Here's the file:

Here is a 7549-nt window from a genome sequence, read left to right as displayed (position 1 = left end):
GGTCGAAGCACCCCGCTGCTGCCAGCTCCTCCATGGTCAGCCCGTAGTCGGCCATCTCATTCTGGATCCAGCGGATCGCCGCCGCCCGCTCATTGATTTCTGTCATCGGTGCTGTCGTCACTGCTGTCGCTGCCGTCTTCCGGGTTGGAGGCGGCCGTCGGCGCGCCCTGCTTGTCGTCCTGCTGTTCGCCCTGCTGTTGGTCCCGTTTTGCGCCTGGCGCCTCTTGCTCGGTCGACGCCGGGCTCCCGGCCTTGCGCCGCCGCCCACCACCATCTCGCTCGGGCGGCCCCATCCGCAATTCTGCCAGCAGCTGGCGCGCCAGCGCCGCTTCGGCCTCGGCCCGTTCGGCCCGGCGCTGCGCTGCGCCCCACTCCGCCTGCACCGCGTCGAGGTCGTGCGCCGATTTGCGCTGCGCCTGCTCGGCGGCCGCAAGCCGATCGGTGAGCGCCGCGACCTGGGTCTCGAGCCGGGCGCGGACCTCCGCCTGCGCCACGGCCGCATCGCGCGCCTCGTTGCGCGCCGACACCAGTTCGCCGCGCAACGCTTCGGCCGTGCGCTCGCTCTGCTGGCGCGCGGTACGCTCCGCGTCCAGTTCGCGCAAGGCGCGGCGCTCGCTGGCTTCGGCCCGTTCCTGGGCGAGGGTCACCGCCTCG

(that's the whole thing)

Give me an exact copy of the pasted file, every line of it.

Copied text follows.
Here is a 7549-nt window from a genome sequence, read left to right as displayed (position 1 = left end):
GGTCGAAGCACCCCGCTGCTGCCAGCTCCTCCATGGTCAGCCCGTAGTCGGCCATCTCATTCTGGATCCAGCGGATCGCCGCCGCCCGCTCATTGATTTCTGTCATCGGTGCTGTCGTCACTGCTGTCGCTGCCGTCTTCCGGGTTGGAGGCGGCCGTCGGCGCGCCCTGCTTGTCGTCCTGCTGTTCGCCCTGCTGTTGGTCCCGTTTTGCGCCTGGCGCCTCTTGCTCGGTCGACGCCGGGCTCCCGGCCTTGCGCCGCCGCCCACCACCATCTCGCTCGGGCGGCCCCATCCGCAATTCTGCCAGCAGCTGGCGCGCCAGCGCCGCTTCGGCCTCGGCCCGTTCGGCCCGGCGCTGCGCTGCGCCCCACTCCGCCTGCACCGCGTCGAGGTCGTGCGCCGATTTGCGCTGCGCCTGCTCGGCGGCCGCAAGCCGATCGGTGAGCGCCGCGACCTGGGTCTCGAGCCGGGCGCGGACCTCCGCCTGCGCCACGGCCGCATCGCGCGCCTCGTTGCGCGCCGACACCAGTTCGCCGCGCAACGCTTCGGCCGTGCGCTCGCTCTGCTGGCGCGCGGTACGCTCCGCGTCCAGTTCGCGCAAGGCGCGGCGCTCGCTGGCTTCGGCCCGTTCCTGGGCGAGGGTCACCGCCTCG